Temporary Morning Brilliance

“Susanne, are you awake? You’ve got to see this.”

My husband the early riser had been out for his morning walk when the sun was starting to rise.

I was awake and jumped out of bed hoping to capture that temporary morning glow before it disappeared.

A few minutes later the sky returned to an ordinary pale grey.

Temporary

A Walk in the Rain at Soos Creek Botanical Garden

Our first storm of the fall season was supposed to land today, bringing heavy rain and gusty winds up to forty miles an hour.   It still may.  But this morning I decided to brave what looked like ordinary rain and headed to Soos Creek Botanical Garden for a walk.

I’m so glad I did. It was exquisite.

~ Susanne

Apples and Dahlias and Tiger in the Garden

Today I took a stroll through my garden and this is what I saw.

The Apple

One would think it’s easy to grow apples in Washington State, a major exporter of the delicious crop.  One would be wrong (unless one lives in Wenatchee which calls itself the Apple Capital of the World.)

I planted a semi dwarf apple tree two years ago in my garden, and added another pollinator tree this year.  I was encouraged to see several promising apples earlier in the spring.  See picture below for the only healthy apple that remains on my tree. I’m hoping it will not go the way of the others, scabby and dropping prematurely to the earth.  I will give it a few more days before I harvest it.   I plan to savor every bite.

The Dahlias

The dahlias on the other hand, are at their best this month, faithful and eager to please.

I cannot take credit for them.  These came from my mom’s garden a few years ago and she even planted them.  The (expensive) ones I planted next to them earlier this spring did not come up; maybe they were waterlogged from the record rainfall this year.

Tiger

This is Tiger with the lone healthy apple.

Here he is again in the barren spot which had been allotted to the aforementioned dahlias that failed to appear this year.

And that is all from today’s walk through the garden.

~ Susanne

A Visit to Bellevue Botanical Garden

One sunny day earlier this summer my husband had to be in Bellevue so I hitched a ride and had him drop me off at the Bellevue Botanical Garden.  He was longer than we thought he would be, so I got to enjoy a very leisurely 3 hour visit, strolling through the garden at a snail’s pace, starting with the centerpiece, the Perennial Border.

The award-winning Perennial Border has year-round displays of flowers and according to the brochure, “is an example of a distinctively American-style-mixed-border and a living demonstration of what works best in Northwest gardens.”  I walked the paths through this living work of art admiring the variety of plants, their unique shapes and sizes, textures and colors.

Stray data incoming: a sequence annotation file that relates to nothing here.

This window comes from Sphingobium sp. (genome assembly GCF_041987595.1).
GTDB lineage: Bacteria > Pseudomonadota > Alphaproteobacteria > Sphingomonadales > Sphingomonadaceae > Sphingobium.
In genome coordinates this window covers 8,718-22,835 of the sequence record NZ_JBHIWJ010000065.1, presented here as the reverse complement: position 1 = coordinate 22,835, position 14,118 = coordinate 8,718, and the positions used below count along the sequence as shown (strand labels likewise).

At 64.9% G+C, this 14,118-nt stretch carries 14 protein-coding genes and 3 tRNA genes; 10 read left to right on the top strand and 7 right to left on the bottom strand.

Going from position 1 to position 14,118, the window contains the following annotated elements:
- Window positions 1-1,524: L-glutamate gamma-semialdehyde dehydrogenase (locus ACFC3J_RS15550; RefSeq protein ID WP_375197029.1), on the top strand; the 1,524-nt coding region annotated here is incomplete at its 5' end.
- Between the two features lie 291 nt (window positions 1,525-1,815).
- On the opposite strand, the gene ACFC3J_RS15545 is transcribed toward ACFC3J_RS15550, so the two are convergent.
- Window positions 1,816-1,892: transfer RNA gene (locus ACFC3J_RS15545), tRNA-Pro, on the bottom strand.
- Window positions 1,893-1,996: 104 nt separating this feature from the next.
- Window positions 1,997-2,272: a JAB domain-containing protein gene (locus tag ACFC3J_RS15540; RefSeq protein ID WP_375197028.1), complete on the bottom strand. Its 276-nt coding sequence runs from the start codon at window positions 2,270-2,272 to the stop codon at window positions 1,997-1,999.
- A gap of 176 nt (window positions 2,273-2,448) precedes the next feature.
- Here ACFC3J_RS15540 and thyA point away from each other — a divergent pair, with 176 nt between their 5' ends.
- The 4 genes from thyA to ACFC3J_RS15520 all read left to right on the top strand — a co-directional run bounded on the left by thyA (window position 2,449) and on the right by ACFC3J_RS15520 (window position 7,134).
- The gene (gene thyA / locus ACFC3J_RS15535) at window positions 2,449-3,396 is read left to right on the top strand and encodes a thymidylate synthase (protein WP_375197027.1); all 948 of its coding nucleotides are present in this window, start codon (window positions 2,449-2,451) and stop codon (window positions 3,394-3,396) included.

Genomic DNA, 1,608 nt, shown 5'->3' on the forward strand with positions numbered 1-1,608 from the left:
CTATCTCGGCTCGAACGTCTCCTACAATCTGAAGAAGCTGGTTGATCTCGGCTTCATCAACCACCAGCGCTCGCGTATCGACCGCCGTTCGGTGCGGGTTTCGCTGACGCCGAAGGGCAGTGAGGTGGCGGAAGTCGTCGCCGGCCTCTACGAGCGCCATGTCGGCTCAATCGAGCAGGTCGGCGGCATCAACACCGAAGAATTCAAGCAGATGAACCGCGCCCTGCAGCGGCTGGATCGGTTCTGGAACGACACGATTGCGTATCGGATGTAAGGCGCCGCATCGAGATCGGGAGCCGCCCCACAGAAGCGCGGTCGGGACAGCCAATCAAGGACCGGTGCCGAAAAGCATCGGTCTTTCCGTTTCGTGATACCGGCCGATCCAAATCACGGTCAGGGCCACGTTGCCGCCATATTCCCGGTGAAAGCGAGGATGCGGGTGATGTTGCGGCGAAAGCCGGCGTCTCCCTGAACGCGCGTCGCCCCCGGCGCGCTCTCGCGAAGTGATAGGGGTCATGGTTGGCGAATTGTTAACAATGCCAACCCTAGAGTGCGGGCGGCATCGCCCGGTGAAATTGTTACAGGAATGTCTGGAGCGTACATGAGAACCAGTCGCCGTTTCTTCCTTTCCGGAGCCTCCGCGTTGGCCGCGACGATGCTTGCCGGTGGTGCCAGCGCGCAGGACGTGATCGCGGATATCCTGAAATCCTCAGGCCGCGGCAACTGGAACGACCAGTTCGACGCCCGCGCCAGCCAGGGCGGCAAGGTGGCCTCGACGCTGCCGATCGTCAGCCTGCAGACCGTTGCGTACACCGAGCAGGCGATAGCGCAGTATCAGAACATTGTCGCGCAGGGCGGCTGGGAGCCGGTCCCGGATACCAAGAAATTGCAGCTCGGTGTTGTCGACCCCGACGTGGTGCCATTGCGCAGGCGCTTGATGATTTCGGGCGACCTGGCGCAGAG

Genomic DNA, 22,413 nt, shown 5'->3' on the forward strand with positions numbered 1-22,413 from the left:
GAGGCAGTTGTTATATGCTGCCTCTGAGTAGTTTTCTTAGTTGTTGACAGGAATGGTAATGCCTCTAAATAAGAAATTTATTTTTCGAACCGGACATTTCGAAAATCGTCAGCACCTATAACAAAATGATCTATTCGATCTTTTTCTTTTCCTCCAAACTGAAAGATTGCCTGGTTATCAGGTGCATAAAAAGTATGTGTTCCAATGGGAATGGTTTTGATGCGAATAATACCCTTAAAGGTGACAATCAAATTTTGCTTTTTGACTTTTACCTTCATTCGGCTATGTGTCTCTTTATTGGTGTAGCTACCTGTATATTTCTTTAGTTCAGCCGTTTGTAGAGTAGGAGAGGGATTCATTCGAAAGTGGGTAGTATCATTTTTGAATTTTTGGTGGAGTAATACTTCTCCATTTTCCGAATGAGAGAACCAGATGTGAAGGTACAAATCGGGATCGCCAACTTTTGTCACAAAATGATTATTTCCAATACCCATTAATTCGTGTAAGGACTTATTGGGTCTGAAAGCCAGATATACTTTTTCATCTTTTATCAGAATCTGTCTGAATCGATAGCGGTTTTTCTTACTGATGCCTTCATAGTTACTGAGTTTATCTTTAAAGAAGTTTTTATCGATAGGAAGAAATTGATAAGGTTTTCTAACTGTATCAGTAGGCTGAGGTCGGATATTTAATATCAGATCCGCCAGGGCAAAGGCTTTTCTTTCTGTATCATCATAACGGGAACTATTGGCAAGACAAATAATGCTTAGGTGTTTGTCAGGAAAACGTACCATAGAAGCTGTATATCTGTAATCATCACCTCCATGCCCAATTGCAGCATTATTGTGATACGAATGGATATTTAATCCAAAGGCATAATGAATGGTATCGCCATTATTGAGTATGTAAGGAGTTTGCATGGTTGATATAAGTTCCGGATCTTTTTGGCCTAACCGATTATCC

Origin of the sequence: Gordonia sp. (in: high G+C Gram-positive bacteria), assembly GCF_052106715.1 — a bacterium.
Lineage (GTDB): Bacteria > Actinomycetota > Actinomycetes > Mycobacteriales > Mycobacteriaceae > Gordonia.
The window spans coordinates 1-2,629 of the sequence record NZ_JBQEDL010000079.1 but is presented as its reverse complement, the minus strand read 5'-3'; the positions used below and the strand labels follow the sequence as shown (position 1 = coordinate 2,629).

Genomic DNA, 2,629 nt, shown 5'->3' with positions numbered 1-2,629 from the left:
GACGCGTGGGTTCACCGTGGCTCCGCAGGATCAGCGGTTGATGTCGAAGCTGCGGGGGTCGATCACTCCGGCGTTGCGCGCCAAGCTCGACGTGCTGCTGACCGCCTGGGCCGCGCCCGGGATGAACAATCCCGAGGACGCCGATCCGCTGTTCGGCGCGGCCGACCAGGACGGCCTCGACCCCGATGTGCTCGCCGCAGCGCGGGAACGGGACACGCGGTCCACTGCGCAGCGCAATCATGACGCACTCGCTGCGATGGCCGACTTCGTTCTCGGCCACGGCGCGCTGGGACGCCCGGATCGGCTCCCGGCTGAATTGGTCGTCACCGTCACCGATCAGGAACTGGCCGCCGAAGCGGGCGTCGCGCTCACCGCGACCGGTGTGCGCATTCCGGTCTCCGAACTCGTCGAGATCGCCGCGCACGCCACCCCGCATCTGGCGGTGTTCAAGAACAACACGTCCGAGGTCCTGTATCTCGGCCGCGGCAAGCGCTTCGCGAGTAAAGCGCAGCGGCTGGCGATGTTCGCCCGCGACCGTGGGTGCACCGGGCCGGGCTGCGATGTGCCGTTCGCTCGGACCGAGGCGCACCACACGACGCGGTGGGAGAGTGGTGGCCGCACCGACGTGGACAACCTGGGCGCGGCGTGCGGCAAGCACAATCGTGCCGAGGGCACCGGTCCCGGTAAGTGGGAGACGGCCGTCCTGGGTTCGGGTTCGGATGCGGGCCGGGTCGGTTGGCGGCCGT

I wandered through the Waterwise Garden and the Fuschia Garden,

the Native Discovery Garden and the Yao Garden, pausing to enjoy the hydrangeas along the trails that took me from one to another.

From the Lost Meadow Trail, I was delighted to discover this.

A nature trail through pristine woods, complete with a 150 ft suspension bridge over a steep ravine where you enjoy views of native understory and second-growth forest without trampling the forest floor. Oh, there is nothing like the Woods!

As much as I love cultivated gardens, I am partial to the Northwest Woods.  I was happy to wander alone on the peaceful paths under a canopy of big leaf maples and western red cedars, where birds and other wildlife make their homes undisturbed.  I was thankful these woods had been preserved and added to the Bellevue Botanical Garden. And I couldn’t help but wonder: what if the 22 acres known as the Tiffany Park Woods in Renton, those woods that were recently razed to the ground so ninety plus houses could go up; what if those woods had been preserved for all to enjoy, even as these woods in Bellevue had been?  I guess we will never know.

I continued back up the trail and waited for my ride and promised myself I would come back again to this wonderful place.

~ Susanne

End of a Hot Summer Day

Nearing the end of another hot, dry, summer day, with temperatures soaring and no rain in sight, skies otherworldly, milky and dim from the forest fires north in British Columbia,

all is well in the backyard, where I turn on the stream

and the chickadees come down to drink and splash and enjoy

and are refreshed.

~ Susanne